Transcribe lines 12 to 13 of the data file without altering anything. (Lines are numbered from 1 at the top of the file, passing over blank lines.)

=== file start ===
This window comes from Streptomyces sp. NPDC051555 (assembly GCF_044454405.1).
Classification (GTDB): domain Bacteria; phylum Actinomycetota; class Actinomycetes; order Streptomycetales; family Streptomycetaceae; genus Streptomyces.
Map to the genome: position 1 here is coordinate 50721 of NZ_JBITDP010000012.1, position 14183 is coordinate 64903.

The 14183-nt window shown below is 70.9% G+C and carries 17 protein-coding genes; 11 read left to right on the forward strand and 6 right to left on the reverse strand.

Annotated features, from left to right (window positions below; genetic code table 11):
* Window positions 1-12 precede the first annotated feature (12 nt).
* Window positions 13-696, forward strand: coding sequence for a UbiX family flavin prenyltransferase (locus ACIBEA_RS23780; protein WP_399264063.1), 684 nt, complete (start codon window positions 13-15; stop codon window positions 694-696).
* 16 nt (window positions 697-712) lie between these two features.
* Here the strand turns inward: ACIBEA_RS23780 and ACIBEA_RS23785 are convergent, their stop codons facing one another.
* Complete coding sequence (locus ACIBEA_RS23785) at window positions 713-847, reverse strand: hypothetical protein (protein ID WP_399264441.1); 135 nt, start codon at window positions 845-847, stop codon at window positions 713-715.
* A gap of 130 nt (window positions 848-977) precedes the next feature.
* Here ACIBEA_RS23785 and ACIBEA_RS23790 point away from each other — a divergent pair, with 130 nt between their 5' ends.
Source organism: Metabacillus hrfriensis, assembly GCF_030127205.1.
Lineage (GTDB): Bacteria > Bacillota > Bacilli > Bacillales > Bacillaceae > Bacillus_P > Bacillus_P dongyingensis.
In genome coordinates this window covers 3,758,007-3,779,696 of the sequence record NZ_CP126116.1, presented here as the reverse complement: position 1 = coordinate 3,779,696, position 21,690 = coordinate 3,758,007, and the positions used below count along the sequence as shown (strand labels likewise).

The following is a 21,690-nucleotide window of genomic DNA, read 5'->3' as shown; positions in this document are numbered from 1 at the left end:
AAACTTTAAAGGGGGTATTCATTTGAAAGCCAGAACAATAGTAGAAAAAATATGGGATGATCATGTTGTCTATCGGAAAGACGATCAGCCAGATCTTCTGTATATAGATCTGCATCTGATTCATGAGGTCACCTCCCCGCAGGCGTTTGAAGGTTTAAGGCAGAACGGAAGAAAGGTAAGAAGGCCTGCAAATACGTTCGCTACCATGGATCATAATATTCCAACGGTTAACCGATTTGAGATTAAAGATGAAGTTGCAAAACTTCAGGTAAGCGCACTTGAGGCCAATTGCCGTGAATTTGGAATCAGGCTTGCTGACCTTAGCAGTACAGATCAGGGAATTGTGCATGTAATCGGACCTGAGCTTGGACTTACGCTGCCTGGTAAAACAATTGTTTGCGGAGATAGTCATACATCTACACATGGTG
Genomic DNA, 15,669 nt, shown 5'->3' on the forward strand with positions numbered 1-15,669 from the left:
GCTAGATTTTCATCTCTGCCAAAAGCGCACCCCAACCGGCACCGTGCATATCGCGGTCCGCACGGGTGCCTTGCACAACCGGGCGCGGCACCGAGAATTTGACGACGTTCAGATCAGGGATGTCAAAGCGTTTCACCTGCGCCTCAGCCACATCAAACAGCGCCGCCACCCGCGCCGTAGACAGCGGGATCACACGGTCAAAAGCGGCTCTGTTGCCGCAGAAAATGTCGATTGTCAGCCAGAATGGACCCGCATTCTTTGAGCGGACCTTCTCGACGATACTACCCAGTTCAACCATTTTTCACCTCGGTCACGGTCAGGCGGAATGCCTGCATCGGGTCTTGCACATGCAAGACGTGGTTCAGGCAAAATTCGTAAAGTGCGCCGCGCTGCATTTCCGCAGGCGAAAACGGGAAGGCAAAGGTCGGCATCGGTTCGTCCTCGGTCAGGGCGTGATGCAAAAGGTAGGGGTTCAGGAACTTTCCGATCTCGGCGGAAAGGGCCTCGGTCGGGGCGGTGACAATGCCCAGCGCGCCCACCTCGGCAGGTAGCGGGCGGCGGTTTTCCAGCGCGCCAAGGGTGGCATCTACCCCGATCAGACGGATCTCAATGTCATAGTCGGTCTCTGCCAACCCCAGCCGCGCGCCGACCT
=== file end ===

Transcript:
* Here ACIBEA_RS23785 and ACIBEA_RS23790 point away from each other — a divergent pair, with 130 nt between their 5' ends.
Source organism: Metabacillus hrfriensis, assembly GCF_030127205.1.